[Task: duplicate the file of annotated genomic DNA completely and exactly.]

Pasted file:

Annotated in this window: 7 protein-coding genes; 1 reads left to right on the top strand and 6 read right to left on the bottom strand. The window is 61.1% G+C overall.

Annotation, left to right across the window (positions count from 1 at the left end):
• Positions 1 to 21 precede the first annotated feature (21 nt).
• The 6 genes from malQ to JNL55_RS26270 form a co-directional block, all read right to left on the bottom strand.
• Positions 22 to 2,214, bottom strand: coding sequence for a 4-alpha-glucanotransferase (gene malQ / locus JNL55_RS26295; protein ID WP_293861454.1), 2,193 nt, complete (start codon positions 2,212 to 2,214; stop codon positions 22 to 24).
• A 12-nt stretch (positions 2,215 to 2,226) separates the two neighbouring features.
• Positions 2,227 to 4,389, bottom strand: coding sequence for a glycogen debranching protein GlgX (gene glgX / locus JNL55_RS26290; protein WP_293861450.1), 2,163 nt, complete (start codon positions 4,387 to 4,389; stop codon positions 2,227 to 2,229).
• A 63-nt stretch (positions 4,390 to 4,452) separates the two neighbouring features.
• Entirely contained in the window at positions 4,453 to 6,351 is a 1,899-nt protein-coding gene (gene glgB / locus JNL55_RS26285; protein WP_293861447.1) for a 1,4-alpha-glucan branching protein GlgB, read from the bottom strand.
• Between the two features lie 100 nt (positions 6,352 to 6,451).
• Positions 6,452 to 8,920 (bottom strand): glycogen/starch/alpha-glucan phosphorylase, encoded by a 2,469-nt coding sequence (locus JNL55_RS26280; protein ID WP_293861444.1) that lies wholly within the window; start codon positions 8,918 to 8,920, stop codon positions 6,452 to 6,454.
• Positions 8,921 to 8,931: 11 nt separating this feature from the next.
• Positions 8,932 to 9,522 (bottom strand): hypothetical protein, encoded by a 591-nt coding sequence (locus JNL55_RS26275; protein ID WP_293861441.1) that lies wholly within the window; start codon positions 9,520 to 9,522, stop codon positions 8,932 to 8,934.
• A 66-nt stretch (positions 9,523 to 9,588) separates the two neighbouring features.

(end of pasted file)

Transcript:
Annotated in this window: 7 protein-coding genes; 1 reads left to right on the top strand and 6 read right to left on the bottom strand. The window is 61.1% G+C overall.

Annotation, left to right across the window (positions count from 1 at the left end):
• Positions 1 to 21 precede the first annotated feature (21 nt).
• The 6 genes from malQ to JNL55_RS26270 form a co-directional block, all read right to left on the bottom strand.
• Positions 22 to 2,214, bottom strand: coding sequence for a 4-alpha-glucanotransferase (gene malQ / locus JNL55_RS26295; protein ID WP_293861454.1), 2,193 nt, complete (start codon positions 2,212 to 2,214; stop codon positions 22 to 24).
• A 12-nt stretch (positions 2,215 to 2,226) separates the two neighbouring features.
• Positions 2,227 to 4,389, bottom strand: coding sequence for a glycogen debranching protein GlgX (gene glgX / locus JNL55_RS26290; protein WP_293861450.1), 2,163 nt, complete (start codon positions 4,387 to 4,389; stop codon positions 2,227 to 2,229).
• A 63-nt stretch (positions 4,390 to 4,452) separates the two neighbouring features.
• Entirely contained in the window at positions 4,453 to 6,351 is a 1,899-nt protein-coding gene (gene glgB / locus JNL55_RS26285; protein WP_293861447.1) for a 1,4-alpha-glucan branching protein GlgB, read from the bottom strand.
• Between the two features lie 100 nt (positions 6,352 to 6,451).
• Positions 6,452 to 8,920 (bottom strand): glycogen/starch/alpha-glucan phosphorylase, encoded by a 2,469-nt coding sequence (locus JNL55_RS26280; protein ID WP_293861444.1) that lies wholly within the window; start codon positions 8,918 to 8,920, stop codon positions 6,452 to 6,454.
• Positions 8,921 to 8,931: 11 nt separating this feature from the next.
• Positions 8,932 to 9,522 (bottom strand): hypothetical protein, encoded by a 591-nt coding sequence (locus JNL55_RS26275; protein ID WP_293861441.1) that lies wholly within the window; start codon positions 9,520 to 9,522, stop codon positions 8,932 to 8,934.
• A 66-nt stretch (positions 9,523 to 9,588) separates the two neighbouring features.